The program is designed to keep high-risk and multichronic patients healthier while incentivizing their providers to do so.
In CareFirst PCMH's third year, the company reported overall savings against projected cost of care for the 1.1 million members covered by the program rose to 3.2%, or $130 million. That's up from 2.7% or $98 million in savings during the second year of the program. The overall rate of increase in medical-care spending also continued to slow, from an average of 7.5% in the five years before the program began to 3.5% in 2013.
“What was done in 2013 was very positive,” Burrell said. “The program matured. Physicians were more deeply understanding of the way it works and the incentives they have and more engaged with care plans and the things we wanted them to do… to keep people out of the hospital.”
Additional support programs for transition of care, home-based services, medication management and chronic-care coordination also helped the program advance during its junior year, Burrell said. At the end of 2013, CareFirst provided 150 nurses to support the participating primary-care providers. At the end of this year, that number will rise to 250.
More than 4,000 primary-care providers, or about 80% of CareFirst's network, which include primary-care physicians and nurse practitioners, participate in the company's PCMH. The providers are organized into what CareFirst refers to as panels, which are teams of from five to 15 physicians whose performance on cost savings and quality metrics is measured as a group.
“They have a shared economic stake,” Burrell said. “They get incentives as a panel, not as an individual doctor. So if several are not contributing, that is going to come to the attention of the rest. That peer pressure is a fundamental element of the design.”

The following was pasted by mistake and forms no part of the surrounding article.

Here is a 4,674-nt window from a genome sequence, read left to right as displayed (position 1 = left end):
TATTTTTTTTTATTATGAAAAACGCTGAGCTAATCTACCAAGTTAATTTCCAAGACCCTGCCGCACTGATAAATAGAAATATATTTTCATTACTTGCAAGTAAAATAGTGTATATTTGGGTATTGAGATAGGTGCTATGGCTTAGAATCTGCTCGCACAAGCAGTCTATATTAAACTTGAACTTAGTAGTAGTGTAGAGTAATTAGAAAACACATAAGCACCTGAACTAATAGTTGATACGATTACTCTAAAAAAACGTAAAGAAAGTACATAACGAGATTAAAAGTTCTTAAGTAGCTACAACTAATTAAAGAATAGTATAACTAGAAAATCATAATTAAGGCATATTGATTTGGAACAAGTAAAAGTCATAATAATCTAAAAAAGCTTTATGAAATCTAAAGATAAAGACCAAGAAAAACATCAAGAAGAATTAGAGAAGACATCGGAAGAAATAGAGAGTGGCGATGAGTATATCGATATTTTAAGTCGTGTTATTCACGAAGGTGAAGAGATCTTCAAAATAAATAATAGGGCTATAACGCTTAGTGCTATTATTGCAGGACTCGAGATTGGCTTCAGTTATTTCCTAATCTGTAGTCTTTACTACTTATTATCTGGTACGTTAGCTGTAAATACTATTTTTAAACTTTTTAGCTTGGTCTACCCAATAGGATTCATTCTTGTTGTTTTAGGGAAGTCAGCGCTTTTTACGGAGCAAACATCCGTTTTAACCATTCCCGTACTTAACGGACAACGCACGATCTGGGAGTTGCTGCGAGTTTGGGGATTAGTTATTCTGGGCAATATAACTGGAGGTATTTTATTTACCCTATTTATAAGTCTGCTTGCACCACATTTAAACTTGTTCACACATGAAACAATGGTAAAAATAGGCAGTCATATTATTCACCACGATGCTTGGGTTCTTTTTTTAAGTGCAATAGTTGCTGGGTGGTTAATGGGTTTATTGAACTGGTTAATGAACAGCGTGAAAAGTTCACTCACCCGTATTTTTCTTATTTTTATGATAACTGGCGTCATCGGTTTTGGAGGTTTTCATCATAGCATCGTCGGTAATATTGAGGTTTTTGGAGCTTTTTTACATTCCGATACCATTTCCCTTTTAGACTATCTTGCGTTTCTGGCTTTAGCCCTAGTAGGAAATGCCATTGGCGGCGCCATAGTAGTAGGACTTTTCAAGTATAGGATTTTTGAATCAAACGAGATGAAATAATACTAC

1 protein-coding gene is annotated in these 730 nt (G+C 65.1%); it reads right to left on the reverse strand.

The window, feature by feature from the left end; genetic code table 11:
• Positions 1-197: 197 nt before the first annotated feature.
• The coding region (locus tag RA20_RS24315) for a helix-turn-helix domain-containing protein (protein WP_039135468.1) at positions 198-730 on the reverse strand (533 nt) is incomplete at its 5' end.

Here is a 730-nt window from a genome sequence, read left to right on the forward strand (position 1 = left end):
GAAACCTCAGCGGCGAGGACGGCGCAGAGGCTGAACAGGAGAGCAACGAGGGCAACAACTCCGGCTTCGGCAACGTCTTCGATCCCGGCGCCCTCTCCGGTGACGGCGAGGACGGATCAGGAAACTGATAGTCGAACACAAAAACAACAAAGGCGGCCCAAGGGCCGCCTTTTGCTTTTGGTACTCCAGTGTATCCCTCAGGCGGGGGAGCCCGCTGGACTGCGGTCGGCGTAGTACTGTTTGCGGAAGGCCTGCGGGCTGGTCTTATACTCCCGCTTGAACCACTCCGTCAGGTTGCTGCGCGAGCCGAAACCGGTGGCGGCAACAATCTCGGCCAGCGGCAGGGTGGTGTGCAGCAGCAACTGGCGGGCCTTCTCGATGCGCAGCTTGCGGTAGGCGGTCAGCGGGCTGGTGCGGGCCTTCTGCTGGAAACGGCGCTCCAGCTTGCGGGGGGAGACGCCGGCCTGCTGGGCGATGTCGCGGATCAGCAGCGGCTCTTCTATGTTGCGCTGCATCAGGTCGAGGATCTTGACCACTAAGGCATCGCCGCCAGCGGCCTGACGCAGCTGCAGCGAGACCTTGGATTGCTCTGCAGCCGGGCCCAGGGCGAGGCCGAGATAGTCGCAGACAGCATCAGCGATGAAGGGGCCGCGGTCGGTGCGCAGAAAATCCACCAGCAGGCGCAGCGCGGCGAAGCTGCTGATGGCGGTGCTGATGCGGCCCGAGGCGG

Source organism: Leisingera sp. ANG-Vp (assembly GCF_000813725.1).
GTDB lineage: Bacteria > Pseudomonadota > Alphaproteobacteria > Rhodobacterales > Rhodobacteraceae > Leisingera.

The shared economic stake and earned incentives can mean an average of $25,000-$30,000 in additional revenue per provider, CareFirst reports.
“That's serious money, and that gets their attention,” Burrell said.
Each month, the physicians in the panels are evaluated by the nurses assigned to them, as well as the patients they serve, regarding their level of engagement. That is the most important element of the program, Burrell says, because without an engaged primary-care provider, the move toward controlling costs and improving quality is not possible.
Providers who are especially engaged—for example, create care plans for their highest risk patients and regularly follow up on their care and status—earn outcome incentive awards, which are paid to them as increased reimbursements. During 2013, about 69% of the participating provider panels earned outcome incentive awards, up from 66% of participants in 2012 and 60% in 2011. That is in addition to the 12% participation fee paid to providers who simply agree to participate in the program.
Participants also are rewarded more for sustaining high performance year over year. “If you win two years in a row, you're going to get a better award, and the only way you can do that is to take care of patients consistently over time,” Burrell said. “Don't go for quick hits.”
In 2013, CareFirst members under the care of providers participating in the PCMH program had 6.4% fewer hospital admissions and 8.1% fewer readmissions than CareFirst members not under the care of participating providers. They also experienced 11.1% fewer days in the hospital and 11.3% fewer outpatient health facility visits.
CareFirst has a natural control group for comparison, as they serve approximately 3.4 million members in the region, and at this point, just under one-third are included in the PCMH.
That's another reason why, Burrell says, there is still room for improvement, particularly in a region that has among the highest use rates and admission rates in the country.
“It's not a quick fix,” he said. “But we tell them we'll give you supports, infrastructure, data, analysts, nurses and rewards that are meaningfully large…. And lo and behold, they start to react.”
Follow Rachel Landen on Twitter: @MHrlanden